Wednesday, October 04, 2006

Universities, privilege and hypocrisy

Via Jason Stanley, an Economist article about the "bastions of privilege and hypocrisy" that are American universities.
No less than 60% of the places in elite universities are given to candidates who have some sort of extra “hook”, from rich or alumni parents to “sporting prowess”. The number of whites who benefit from this affirmative action is far greater than the number of blacks.
We can probably discount sports scholarships as accounting for a fraction of that 60%, which implies that a solid majority of the student body at America's top universities were accepted (at least in part) for completely unmeritocratic, classist reasons. A majority.

I'd be interested to see what percentage of students in top Canadian universities are "hooked" applicants. I suspect we ought to be grateful that our major universities are public institutions and aren't completely beholden to rich alumni. Back at SFU I remember hearing that some visiting prof from some big-shot American university had remarked that the SFU undergrads were generally brighter than the ones at his home institution. At the time I figured that was empty flattery, but maybe it was just a matter of his usual students having more money than brains.

Two points from the article I found particularly curious.

First:
You might imagine that academics would be up in arms about this. Alas, they have too much skin in the game. Academics not only escape tuition fees if they can get their children into the universities where they teach. They get huge preferences as well. Boston University accepted 91% of “faculty brats” in 2003, at a cost of about $9m. Notre Dame accepts about 70% of the children of university employees, compared with 19% of “unhooked” applicants, despite markedly lower average SAT scores.
I'm a bit more ambivalent about tuition waivers--it might be considered a relatively harmless job perk. But my objectivity is impaired here, since I'm hoping to be one of those academics someday. In any case, it's clearly outrageous (embarrassing, pathetic) that the applications of children of faculty should get preferential treatment.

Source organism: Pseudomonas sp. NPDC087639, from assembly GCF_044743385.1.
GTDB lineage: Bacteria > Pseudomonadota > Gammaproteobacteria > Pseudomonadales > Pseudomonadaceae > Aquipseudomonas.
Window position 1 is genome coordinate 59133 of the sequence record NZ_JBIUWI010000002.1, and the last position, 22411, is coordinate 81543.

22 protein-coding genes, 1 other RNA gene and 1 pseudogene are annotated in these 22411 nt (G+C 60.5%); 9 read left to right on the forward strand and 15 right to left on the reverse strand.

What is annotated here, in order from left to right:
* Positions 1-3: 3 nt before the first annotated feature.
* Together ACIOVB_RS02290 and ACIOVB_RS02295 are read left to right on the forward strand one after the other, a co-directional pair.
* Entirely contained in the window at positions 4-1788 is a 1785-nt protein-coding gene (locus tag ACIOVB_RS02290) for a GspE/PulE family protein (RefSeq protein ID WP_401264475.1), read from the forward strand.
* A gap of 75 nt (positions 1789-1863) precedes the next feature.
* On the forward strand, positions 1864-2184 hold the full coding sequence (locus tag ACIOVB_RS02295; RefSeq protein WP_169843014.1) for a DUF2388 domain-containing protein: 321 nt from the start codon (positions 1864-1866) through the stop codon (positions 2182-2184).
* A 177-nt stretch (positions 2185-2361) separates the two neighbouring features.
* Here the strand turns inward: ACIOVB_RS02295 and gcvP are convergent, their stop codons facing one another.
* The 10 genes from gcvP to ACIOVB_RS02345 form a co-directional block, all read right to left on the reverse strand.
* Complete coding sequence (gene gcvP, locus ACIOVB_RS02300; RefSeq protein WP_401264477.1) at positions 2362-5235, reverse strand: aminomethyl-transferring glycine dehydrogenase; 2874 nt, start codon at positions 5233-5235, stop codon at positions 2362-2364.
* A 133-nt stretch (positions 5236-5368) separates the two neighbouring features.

Second:
Asian-Americans are the “new Jews”, held to higher standards (they need to score at least 50 points higher than non-Asians even to be in the game) and frequently stigmatised for their “characters” (Harvard evaluators persistently rated Asian-Americans below whites on “personal qualities”).
Well, this was the first I'd heard of that. I did some googling, and it turns out that race-based affirmative action policies benefit only non-Asian minorities, and admission "hooks" tend to go to whites.

4 comments:

scott said...

"University employee" doesn't just mean academics, the support staff gets that perk too. I don't have a problem with it.

Toby said...

Does the fact that the kids of support staff also get a boost on their applications make the boost seem less terrible? I don't see how.

scott said...

I thought the problem was the upper-middle class replicating their social advantage through nepotism. I think that since all university employees get that perk, not just the high status, (relatively) highly paid academics, then it's more an issue of general fairness, rather than a class issue, which is what the rest of the article seemed to be about.

I can live with the unfairness, so long as it doesn't cut along class lines.

Toby said...

Well, I don't know how many academics count as upper-middle class. I remember a former prof being fond of remarking on how he'd make more money as a garbage man.

But, in any case, you're right, the issue is most serious when it's a class issue.

It's not clear to me that non-academic university employees generally get the same boost on acceptance rates. The Notre Dame stat suggests that (at that particular institution) the kids of non-academic employees get some boost or another, but I would be a bit surprised if the administrative assistant's kid got the same benefit on applications as the prof's kid. And it seems pretty common for a large part of the low-skilled labour on campus to be contracted out to other companies, such that those workers probably wouldn't count as actual employees of the university.